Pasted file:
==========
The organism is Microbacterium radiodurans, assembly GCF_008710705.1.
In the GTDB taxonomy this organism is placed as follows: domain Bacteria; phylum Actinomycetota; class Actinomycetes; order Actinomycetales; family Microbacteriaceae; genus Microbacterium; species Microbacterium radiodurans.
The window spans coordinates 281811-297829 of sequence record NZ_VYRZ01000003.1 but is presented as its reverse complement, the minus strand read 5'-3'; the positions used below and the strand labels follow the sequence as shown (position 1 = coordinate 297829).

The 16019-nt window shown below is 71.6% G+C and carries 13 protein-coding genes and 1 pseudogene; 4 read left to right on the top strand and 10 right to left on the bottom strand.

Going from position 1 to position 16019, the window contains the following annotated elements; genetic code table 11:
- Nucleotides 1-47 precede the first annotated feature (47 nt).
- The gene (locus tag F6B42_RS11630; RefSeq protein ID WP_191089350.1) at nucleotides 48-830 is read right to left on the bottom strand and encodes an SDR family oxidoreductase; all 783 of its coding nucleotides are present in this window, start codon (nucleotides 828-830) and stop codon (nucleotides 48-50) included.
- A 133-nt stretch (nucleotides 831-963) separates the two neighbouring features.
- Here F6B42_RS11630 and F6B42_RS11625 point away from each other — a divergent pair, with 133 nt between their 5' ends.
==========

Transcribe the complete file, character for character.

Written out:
The organism is Microbacterium radiodurans, assembly GCF_008710705.1.
In the GTDB taxonomy this organism is placed as follows: domain Bacteria; phylum Actinomycetota; class Actinomycetes; order Actinomycetales; family Microbacteriaceae; genus Microbacterium; species Microbacterium radiodurans.
The window spans coordinates 281811-297829 of sequence record NZ_VYRZ01000003.1 but is presented as its reverse complement, the minus strand read 5'-3'; the positions used below and the strand labels follow the sequence as shown (position 1 = coordinate 297829).

The 16019-nt window shown below is 71.6% G+C and carries 13 protein-coding genes and 1 pseudogene; 4 read left to right on the top strand and 10 right to left on the bottom strand.

Going from position 1 to position 16019, the window contains the following annotated elements; genetic code table 11:
- Nucleotides 1-47 precede the first annotated feature (47 nt).
- The gene (locus tag F6B42_RS11630; RefSeq protein ID WP_191089350.1) at nucleotides 48-830 is read right to left on the bottom strand and encodes an SDR family oxidoreductase; all 783 of its coding nucleotides are present in this window, start codon (nucleotides 828-830) and stop codon (nucleotides 48-50) included.
- A 133-nt stretch (nucleotides 831-963) separates the two neighbouring features.
- Here F6B42_RS11630 and F6B42_RS11625 point away from each other — a divergent pair, with 133 nt between their 5' ends.